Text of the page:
The old man sits at the trailhead of Peachtree Rock Nature Preserve near Columbia, S.C., patiently carving hewn sparkberry limbs into walking sticks, but waiting anxiously to spin you tales of decades past. He tells of an alcohol still busted up by revenoors 50-plus years ago near the odd-looking sandstone rock and its nearby stream. He tells of farm fields across the road that now sprout homes.
He admits that he hasn't been to the rock in decades, can't remember what grew in the fields across the road. But he comes each day, by 9:30 a.m., to claim his unofficial kiosk for visiting hikers.
Mostly, he seems patiently anxious to sell one of his gnarled sticks covered with a glossy patina of polyurethane; each come with a lifetime guarantee.
The rock feature (shown in the photo) is a short trek downhill from the parking lot. It looks like an upside down pyramid, teetering on its point. Insects appear to have bored holes in it. Visitors have carved names in the porous surface. It's an amazing feat of geophysics, or as one young boy said, "That's a heck of a rock."
A small waterfall drops over a sandstone shelf downhill of the rock, making a scenic spot for picnickers, and one family was staging an Easter egg hunt for a gaggle of youngsters around the waterfall and woods.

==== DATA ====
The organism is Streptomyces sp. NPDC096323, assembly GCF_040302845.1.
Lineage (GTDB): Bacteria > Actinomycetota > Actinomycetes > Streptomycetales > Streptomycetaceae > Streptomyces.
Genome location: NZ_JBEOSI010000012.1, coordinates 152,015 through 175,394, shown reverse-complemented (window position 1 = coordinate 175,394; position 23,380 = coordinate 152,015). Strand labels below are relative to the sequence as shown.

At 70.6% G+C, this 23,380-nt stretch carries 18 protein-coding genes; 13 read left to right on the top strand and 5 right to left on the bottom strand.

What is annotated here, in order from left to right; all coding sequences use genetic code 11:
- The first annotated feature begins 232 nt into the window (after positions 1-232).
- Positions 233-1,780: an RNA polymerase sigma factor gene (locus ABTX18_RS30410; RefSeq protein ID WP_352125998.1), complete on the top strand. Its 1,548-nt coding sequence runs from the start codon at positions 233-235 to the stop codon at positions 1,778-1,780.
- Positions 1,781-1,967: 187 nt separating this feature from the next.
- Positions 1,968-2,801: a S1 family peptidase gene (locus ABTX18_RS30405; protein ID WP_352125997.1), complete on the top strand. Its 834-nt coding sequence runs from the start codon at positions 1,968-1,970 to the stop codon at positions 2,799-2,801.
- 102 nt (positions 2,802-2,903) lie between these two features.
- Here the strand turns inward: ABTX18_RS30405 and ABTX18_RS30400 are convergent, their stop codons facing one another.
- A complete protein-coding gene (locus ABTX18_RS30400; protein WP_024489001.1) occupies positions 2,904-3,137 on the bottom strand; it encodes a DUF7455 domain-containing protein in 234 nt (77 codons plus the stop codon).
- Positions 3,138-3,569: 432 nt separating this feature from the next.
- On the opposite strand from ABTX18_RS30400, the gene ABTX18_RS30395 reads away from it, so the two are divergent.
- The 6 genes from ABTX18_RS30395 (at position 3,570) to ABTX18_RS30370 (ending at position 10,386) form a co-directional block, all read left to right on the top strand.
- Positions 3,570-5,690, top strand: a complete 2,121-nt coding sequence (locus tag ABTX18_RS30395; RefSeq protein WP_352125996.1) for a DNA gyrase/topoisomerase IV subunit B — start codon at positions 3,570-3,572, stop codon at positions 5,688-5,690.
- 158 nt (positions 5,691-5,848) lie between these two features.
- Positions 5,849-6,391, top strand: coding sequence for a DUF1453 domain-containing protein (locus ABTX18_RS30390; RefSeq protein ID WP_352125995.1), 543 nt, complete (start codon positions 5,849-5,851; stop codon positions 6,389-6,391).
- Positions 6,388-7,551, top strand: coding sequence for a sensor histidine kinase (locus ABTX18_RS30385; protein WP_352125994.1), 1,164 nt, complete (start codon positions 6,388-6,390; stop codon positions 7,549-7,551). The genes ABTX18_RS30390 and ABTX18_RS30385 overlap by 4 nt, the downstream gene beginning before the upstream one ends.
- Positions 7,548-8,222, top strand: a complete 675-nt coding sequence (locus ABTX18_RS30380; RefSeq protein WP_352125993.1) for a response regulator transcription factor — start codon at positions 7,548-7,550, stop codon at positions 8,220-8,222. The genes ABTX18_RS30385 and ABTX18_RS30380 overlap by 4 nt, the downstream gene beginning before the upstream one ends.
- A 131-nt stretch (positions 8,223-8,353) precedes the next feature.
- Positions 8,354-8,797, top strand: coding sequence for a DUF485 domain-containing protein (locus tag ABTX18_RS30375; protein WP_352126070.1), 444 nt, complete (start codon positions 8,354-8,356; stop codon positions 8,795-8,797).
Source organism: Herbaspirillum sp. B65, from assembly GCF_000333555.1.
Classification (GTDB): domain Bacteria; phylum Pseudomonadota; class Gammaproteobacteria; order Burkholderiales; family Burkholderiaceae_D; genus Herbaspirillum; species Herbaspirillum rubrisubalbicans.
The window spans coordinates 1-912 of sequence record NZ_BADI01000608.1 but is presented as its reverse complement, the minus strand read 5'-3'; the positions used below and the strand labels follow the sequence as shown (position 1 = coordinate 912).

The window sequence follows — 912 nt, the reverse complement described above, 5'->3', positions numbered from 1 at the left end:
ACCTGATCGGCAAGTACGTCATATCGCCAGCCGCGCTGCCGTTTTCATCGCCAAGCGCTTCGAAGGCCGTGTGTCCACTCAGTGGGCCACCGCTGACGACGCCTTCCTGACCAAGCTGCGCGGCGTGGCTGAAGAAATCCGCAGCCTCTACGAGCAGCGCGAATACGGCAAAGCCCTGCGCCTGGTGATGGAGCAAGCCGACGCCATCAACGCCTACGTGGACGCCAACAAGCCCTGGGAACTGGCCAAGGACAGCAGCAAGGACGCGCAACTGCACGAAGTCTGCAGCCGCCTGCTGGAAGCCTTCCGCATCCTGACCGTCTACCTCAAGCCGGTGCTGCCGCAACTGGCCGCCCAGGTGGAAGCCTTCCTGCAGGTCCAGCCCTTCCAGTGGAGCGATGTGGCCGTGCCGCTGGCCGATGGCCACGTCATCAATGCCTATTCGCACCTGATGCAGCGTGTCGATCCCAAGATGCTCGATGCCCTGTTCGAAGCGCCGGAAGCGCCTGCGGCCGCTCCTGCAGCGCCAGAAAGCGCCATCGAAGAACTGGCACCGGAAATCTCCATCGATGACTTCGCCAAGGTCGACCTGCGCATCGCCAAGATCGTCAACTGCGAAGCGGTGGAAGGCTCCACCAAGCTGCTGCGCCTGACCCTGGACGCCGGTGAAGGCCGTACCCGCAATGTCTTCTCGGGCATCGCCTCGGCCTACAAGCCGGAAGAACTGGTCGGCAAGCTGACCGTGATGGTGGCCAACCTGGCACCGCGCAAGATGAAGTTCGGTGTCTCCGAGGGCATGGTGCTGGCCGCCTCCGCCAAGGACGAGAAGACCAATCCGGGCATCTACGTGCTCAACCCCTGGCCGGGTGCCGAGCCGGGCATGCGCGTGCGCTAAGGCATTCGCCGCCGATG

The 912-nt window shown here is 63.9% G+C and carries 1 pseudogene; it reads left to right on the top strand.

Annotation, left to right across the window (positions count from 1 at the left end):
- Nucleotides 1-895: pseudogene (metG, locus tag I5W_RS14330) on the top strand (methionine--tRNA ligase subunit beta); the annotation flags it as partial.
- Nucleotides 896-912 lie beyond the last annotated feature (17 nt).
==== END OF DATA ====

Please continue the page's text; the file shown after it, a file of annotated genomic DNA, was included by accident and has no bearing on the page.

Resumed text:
Further along the trails of the preserve rises a similarly precarious-looking rock, Little Peachtree Rock, another pyramid on point. The preserve offers more than 7 miles of trails, always a sandy base and sometimes a thick layer of natural sand. The trails are wide open. We hiked 4 miles of them and saw only four other hikers outside of the main Peachtree Rock and waterfall site.
According to the South Carolina state website, the 306-acre site is open dawn to dusk.
From Columbia, S.C., Interstate 26 to exit 113 (airport) and drive 11 miles southwest on SC 302 past the airport to a hard left onto SC 6. Drive 1 mile to the trailhead parking lot. And look for the old man carving walking sticks.